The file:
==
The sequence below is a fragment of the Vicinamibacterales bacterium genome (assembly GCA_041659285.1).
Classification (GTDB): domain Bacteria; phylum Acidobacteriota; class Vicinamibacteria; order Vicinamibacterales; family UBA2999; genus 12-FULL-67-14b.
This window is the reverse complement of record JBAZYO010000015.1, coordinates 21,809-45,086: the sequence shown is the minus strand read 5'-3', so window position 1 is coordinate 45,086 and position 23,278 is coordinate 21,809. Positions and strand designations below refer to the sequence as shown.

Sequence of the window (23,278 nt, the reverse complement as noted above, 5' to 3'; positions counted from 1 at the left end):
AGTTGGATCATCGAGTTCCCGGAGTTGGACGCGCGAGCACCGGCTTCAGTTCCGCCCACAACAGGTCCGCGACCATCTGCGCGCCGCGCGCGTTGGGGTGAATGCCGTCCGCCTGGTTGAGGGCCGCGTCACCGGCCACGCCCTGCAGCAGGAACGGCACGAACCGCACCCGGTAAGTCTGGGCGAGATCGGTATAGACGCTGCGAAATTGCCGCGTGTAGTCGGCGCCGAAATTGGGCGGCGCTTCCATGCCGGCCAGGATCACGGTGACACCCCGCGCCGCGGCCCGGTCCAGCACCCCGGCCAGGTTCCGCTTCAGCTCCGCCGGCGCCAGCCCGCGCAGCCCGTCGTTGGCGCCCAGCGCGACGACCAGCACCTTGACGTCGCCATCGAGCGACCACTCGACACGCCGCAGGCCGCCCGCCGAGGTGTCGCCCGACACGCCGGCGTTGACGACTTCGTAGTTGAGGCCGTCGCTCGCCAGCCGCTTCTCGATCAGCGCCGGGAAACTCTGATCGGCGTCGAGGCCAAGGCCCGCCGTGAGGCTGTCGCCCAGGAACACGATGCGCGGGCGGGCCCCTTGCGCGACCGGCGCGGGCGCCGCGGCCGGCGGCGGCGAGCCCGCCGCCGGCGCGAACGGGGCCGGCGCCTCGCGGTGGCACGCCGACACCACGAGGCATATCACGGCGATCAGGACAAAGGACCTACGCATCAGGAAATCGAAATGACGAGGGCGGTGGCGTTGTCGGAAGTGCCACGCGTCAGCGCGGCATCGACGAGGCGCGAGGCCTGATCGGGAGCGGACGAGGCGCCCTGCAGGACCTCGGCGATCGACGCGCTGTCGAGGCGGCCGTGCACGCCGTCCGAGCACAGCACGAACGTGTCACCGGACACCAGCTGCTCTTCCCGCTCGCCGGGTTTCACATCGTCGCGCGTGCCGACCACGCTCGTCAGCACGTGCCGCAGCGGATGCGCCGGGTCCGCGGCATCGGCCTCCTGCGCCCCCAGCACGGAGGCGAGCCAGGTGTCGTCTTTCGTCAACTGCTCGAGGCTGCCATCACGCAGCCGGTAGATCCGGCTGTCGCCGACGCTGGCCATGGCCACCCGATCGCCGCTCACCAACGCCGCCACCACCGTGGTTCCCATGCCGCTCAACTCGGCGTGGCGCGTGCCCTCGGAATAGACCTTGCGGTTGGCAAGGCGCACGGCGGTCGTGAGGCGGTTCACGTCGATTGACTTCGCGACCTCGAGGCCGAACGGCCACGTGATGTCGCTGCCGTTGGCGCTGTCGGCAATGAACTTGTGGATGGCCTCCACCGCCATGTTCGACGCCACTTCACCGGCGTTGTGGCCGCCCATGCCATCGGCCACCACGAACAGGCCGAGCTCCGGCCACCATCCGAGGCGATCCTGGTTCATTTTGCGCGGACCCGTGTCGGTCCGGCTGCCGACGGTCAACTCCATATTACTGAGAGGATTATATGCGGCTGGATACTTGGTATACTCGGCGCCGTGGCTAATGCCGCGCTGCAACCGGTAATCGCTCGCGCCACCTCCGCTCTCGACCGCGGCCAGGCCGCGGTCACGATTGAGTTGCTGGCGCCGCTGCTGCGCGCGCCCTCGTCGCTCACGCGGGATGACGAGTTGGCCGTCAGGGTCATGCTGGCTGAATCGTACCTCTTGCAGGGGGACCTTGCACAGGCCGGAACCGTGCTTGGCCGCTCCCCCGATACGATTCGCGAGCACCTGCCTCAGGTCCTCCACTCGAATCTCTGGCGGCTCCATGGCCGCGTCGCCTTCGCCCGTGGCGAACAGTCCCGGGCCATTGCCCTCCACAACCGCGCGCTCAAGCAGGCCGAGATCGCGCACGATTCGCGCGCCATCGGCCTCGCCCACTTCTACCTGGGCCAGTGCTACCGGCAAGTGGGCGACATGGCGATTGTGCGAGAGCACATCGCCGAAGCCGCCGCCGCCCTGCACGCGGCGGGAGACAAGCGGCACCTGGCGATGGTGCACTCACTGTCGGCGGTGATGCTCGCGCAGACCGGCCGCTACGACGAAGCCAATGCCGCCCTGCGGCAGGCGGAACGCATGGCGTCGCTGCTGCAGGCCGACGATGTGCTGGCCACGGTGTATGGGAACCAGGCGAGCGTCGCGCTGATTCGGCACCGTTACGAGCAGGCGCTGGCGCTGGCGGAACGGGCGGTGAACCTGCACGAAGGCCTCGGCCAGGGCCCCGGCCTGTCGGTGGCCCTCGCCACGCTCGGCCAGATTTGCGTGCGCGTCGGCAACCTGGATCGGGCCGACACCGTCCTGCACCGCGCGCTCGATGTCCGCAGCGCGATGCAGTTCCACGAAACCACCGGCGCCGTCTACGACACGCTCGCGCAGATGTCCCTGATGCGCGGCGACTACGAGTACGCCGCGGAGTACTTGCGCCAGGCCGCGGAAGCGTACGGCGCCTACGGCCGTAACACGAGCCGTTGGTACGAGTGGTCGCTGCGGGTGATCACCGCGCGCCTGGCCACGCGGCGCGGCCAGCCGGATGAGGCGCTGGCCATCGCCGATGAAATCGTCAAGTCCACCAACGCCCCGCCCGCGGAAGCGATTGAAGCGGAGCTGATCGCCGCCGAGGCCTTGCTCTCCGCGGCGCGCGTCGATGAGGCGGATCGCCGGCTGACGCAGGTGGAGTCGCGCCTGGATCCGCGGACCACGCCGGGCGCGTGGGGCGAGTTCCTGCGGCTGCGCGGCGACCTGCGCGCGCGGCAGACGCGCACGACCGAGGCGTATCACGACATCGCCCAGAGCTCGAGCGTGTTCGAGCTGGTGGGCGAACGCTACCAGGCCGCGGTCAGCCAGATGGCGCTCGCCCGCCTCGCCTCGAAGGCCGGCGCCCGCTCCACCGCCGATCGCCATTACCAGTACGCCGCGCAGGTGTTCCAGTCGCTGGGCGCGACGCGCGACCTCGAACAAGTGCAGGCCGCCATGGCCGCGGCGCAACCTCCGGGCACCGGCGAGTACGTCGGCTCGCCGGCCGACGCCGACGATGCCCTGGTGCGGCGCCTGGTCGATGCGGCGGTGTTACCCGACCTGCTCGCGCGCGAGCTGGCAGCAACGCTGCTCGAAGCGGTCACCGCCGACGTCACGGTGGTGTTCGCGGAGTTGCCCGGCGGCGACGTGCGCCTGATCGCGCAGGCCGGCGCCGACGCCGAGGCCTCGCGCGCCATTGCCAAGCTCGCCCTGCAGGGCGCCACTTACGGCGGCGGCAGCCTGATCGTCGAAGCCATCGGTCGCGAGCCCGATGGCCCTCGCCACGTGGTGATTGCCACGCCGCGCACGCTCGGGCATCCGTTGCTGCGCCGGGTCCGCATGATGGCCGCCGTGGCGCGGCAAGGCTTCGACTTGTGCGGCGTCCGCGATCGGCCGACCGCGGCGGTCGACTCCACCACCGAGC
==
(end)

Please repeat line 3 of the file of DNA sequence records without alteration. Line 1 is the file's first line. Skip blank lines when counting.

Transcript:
This window is the reverse complement of record JBAZYO010000015.1, coordinates 21,809-45,086: the sequence shown is the minus strand read 5'-3', so window position 1 is coordinate 45,086 and position 23,278 is coordinate 21,809. Positions and strand designations below refer to the sequence as shown.